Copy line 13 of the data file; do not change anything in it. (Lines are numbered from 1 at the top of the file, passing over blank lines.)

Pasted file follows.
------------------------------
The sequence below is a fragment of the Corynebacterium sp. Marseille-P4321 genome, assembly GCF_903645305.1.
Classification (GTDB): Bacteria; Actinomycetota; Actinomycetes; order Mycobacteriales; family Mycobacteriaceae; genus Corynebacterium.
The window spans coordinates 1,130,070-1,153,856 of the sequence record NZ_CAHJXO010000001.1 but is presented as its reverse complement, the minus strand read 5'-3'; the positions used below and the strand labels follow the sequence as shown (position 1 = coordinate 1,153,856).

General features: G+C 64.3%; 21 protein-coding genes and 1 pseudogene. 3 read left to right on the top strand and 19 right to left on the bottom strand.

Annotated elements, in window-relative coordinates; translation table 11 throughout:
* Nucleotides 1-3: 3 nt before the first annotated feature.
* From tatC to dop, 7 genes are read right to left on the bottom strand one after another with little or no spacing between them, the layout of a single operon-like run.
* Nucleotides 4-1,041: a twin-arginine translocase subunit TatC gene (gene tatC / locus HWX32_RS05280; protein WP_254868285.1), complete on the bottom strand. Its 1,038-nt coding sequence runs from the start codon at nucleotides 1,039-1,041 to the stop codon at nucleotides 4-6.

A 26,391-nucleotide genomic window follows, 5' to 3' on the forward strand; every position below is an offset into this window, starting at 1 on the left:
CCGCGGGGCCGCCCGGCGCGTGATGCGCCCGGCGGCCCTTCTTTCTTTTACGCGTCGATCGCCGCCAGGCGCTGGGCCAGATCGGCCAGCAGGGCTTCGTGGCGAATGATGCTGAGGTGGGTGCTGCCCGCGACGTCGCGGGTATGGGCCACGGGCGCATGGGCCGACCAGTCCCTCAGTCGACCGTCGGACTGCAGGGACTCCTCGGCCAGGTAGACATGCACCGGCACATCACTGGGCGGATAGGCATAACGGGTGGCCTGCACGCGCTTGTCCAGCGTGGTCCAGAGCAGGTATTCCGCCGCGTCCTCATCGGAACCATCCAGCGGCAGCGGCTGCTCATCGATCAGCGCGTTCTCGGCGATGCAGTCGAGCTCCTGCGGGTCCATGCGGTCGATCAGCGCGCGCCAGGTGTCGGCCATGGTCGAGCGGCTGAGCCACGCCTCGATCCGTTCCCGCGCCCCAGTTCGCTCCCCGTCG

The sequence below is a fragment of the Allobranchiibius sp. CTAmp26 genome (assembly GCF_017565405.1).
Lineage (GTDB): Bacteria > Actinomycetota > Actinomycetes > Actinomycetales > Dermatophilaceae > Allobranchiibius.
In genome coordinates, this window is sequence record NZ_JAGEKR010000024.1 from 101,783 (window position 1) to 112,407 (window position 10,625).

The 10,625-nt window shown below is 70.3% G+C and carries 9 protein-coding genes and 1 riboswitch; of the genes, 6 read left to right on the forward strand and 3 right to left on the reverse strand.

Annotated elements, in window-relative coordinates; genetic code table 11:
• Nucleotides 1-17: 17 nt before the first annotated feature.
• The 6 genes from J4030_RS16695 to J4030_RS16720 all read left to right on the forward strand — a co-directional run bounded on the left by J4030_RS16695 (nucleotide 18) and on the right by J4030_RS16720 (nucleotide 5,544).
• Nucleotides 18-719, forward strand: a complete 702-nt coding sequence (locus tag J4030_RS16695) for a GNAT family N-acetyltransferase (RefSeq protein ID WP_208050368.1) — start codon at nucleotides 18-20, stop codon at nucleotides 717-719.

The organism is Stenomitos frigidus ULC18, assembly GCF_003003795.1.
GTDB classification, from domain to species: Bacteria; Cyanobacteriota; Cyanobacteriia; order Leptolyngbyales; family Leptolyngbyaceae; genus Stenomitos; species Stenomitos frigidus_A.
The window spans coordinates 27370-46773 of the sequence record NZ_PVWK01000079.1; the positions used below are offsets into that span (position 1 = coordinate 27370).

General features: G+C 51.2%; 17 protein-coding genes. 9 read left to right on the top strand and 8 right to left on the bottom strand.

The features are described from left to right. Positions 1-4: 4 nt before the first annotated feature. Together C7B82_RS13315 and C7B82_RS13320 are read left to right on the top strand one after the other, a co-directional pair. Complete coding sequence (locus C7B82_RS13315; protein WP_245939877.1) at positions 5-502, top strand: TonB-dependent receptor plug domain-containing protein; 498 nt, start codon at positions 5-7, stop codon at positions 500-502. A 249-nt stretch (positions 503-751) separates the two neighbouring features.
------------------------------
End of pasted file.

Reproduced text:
In genome coordinates, this window is sequence record NZ_JAGEKR010000024.1 from 101,783 (window position 1) to 112,407 (window position 10,625).